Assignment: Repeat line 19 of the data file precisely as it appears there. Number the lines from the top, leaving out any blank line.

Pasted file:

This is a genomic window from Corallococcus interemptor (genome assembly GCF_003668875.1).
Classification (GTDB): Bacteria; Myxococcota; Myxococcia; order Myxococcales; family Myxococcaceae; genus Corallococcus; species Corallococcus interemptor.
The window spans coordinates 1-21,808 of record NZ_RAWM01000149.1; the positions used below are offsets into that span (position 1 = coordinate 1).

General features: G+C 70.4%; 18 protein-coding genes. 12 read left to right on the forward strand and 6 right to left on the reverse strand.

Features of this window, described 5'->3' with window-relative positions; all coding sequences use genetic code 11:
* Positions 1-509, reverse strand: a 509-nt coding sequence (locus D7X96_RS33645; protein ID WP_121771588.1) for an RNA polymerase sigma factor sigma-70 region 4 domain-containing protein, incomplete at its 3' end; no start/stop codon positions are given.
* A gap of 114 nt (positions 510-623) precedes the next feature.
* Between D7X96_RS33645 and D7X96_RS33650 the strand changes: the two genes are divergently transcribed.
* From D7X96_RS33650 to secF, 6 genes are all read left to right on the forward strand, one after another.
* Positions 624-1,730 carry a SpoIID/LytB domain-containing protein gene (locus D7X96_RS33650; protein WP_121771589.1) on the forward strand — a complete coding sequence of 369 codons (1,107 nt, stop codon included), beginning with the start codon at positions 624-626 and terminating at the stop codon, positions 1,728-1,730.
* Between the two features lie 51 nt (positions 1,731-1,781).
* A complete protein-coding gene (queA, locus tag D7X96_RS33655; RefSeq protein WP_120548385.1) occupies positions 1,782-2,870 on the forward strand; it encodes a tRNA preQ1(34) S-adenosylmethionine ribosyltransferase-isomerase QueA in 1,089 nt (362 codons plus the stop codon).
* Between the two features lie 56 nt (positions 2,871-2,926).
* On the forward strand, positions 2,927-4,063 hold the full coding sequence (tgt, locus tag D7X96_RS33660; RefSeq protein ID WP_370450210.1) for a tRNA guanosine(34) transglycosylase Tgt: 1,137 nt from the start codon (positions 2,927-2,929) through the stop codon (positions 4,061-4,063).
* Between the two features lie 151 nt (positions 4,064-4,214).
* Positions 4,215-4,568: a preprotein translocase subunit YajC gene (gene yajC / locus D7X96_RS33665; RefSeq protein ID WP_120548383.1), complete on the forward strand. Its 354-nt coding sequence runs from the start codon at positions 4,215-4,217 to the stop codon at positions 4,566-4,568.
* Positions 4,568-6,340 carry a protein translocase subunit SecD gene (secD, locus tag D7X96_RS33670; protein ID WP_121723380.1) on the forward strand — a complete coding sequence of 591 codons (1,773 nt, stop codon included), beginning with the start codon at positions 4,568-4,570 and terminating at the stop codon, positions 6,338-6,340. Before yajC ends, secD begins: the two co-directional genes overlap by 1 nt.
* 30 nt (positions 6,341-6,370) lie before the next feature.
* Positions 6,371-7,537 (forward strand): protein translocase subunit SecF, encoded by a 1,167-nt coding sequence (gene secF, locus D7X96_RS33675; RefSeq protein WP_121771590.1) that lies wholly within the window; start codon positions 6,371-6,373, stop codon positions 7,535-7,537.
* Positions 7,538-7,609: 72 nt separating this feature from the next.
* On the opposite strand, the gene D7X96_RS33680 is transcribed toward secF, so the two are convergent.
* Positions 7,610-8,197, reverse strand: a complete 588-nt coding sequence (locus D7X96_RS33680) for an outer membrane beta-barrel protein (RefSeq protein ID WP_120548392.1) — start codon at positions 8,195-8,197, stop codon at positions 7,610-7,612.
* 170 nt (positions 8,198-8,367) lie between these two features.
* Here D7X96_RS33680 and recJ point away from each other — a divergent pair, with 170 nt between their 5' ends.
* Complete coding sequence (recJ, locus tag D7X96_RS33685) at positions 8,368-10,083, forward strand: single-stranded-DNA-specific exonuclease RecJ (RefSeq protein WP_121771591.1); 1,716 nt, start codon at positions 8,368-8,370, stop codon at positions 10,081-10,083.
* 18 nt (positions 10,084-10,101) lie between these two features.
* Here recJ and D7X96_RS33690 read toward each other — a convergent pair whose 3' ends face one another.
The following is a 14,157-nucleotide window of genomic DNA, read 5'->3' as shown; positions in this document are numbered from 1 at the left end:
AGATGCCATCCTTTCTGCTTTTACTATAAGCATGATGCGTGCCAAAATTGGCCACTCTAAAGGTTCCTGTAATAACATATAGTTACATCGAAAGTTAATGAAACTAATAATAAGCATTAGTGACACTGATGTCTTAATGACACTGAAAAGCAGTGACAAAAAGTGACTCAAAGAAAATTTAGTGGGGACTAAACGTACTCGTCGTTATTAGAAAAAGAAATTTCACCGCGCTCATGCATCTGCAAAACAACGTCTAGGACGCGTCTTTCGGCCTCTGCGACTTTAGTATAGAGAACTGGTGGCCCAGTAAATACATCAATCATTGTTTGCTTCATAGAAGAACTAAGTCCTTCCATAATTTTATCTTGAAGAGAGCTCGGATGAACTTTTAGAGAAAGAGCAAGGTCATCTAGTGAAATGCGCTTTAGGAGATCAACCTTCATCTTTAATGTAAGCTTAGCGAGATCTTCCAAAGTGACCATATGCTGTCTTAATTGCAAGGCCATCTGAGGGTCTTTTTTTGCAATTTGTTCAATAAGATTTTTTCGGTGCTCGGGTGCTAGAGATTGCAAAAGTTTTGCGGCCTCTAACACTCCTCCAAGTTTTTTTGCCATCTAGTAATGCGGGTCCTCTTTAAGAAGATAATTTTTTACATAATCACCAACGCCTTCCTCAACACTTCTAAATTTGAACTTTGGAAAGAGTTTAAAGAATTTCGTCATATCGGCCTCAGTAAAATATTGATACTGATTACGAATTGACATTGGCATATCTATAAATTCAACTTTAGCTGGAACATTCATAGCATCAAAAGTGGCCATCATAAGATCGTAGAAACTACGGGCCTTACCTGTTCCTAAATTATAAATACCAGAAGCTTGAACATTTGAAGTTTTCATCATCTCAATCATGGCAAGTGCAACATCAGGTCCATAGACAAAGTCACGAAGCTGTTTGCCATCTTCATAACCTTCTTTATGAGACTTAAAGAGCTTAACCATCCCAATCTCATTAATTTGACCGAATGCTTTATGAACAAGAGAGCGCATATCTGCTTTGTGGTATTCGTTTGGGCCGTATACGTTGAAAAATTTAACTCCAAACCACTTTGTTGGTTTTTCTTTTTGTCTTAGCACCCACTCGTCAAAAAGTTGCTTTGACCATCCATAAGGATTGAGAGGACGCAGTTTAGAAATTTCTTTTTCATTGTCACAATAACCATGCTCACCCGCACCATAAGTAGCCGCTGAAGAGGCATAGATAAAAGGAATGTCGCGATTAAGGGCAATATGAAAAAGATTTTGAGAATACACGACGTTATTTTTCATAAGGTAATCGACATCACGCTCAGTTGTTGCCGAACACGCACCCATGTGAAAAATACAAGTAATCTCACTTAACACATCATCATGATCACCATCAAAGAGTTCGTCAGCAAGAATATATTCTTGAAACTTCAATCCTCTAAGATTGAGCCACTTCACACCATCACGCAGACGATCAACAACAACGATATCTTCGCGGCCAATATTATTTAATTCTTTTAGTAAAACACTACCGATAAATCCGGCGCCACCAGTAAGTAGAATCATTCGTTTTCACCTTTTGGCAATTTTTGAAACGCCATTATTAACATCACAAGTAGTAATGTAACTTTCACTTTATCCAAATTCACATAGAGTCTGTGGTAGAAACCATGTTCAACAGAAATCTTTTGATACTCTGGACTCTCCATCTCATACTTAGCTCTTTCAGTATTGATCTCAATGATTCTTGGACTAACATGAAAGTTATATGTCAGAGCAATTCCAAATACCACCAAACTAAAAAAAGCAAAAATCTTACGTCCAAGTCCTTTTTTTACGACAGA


* Positions 6,371-7,537 (forward strand): protein translocase subunit SecF, encoded by a 1,167-nt coding sequence (gene secF, locus D7X96_RS33675; RefSeq protein WP_121771590.1) that lies wholly within the window; start codon positions 6,371-6,373, stop codon positions 7,535-7,537.